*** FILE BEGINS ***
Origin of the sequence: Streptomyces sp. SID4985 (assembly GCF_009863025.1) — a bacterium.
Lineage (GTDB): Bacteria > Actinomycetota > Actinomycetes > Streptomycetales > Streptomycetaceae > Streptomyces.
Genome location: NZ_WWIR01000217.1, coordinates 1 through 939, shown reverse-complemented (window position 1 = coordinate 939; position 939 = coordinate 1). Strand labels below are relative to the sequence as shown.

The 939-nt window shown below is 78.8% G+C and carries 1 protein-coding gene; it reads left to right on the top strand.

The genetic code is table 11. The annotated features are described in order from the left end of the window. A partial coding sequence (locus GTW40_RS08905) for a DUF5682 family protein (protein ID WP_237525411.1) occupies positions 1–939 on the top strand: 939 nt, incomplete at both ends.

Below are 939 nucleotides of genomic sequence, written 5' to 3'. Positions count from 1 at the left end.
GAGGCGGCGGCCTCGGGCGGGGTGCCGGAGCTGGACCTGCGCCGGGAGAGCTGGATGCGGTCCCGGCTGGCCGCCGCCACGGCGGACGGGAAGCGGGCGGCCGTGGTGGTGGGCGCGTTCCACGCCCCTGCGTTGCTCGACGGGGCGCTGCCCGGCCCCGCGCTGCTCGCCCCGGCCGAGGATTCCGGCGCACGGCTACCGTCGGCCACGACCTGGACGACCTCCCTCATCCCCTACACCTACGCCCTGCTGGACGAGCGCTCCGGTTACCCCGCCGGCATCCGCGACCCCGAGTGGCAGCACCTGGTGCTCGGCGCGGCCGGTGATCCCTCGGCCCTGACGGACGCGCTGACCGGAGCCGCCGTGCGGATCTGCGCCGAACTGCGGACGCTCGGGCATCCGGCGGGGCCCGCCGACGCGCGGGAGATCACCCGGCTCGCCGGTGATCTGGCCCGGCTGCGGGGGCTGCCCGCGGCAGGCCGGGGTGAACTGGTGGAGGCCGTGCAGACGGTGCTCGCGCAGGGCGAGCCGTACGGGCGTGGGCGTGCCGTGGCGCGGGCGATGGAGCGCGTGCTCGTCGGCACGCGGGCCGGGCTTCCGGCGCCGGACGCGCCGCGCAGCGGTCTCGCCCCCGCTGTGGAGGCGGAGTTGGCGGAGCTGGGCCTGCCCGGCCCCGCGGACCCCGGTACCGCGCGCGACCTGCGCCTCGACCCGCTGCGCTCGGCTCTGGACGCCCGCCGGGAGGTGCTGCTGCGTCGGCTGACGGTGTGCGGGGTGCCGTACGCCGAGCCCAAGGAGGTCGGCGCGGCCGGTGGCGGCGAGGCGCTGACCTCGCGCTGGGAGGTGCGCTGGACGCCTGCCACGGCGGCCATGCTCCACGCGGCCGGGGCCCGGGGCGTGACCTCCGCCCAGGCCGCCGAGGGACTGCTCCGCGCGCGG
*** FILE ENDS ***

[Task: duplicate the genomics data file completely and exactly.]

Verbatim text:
Origin of the sequence: Streptomyces sp. SID4985 (assembly GCF_009863025.1) — a bacterium.
Lineage (GTDB): Bacteria > Actinomycetota > Actinomycetes > Streptomycetales > Streptomycetaceae > Streptomyces.
Genome location: NZ_WWIR01000217.1, coordinates 1 through 939, shown reverse-complemented (window position 1 = coordinate 939; position 939 = coordinate 1). Strand labels below are relative to the sequence as shown.

The 939-nt window shown below is 78.8% G+C and carries 1 protein-coding gene; it reads left to right on the top strand.

The genetic code is table 11. The annotated features are described in order from the left end of the window. A partial coding sequence (locus GTW40_RS08905) for a DUF5682 family protein (protein ID WP_237525411.1) occupies positions 1–939 on the top strand: 939 nt, incomplete at both ends.

Below are 939 nucleotides of genomic sequence, written 5' to 3'. Positions count from 1 at the left end.
GAGGCGGCGGCCTCGGGCGGGGTGCCGGAGCTGGACCTGCGCCGGGAGAGCTGGATGCGGTCCCGGCTGGCCGCCGCCACGGCGGACGGGAAGCGGGCGGCCGTGGTGGTGGGCGCGTTCCACGCCCCTGCGTTGCTCGACGGGGCGCTGCCCGGCCCCGCGCTGCTCGCCCCGGCCGAGGATTCCGGCGCACGGCTACCGTCGGCCACGACCTGGACGACCTCCCTCATCCCCTACACCTACGCCCTGCTGGACGAGCGCTCCGGTTACCCCGCCGGCATCCGCGACCCCGAGTGGCAGCACCTGGTGCTCGGCGCGGCCGGTGATCCCTCGGCCCTGACGGACGCGCTGACCGGAGCCGCCGTGCGGATCTGCGCCGAACTGCGGACGCTCGGGCATCCGGCGGGGCCCGCCGACGCGCGGGAGATCACCCGGCTCGCCGGTGATCTGGCCCGGCTGCGGGGGCTGCCCGCGGCAGGCCGGGGTGAACTGGTGGAGGCCGTGCAGACGGTGCTCGCGCAGGGCGAGCCGTACGGGCGTGGGCGTGCCGTGGCGCGGGCGATGGAGCGCGTGCTCGTCGGCACGCGGGCCGGGCTTCCGGCGCCGGACGCGCCGCGCAGCGGTCTCGCCCCCGCTGTGGAGGCGGAGTTGGCGGAGCTGGGCCTGCCCGGCCCCGCGGACCCCGGTACCGCGCGCGACCTGCGCCTCGACCCGCTGCGCTCGGCTCTGGACGCCCGCCGGGAGGTGCTGCTGCGTCGGCTGACGGTGTGCGGGGTGCCGTACGCCGAGCCCAAGGAGGTCGGCGCGGCCGGTGGCGGCGAGGCGCTGACCTCGCGCTGGGAGGTGCGCTGGACGCCTGCCACGGCGGCCATGCTCCACGCGGCCGGGGCCCGGGGCGTGACCTCCGCCCAGGCCGCCGAGGGACTGCTCCGCGCGCGG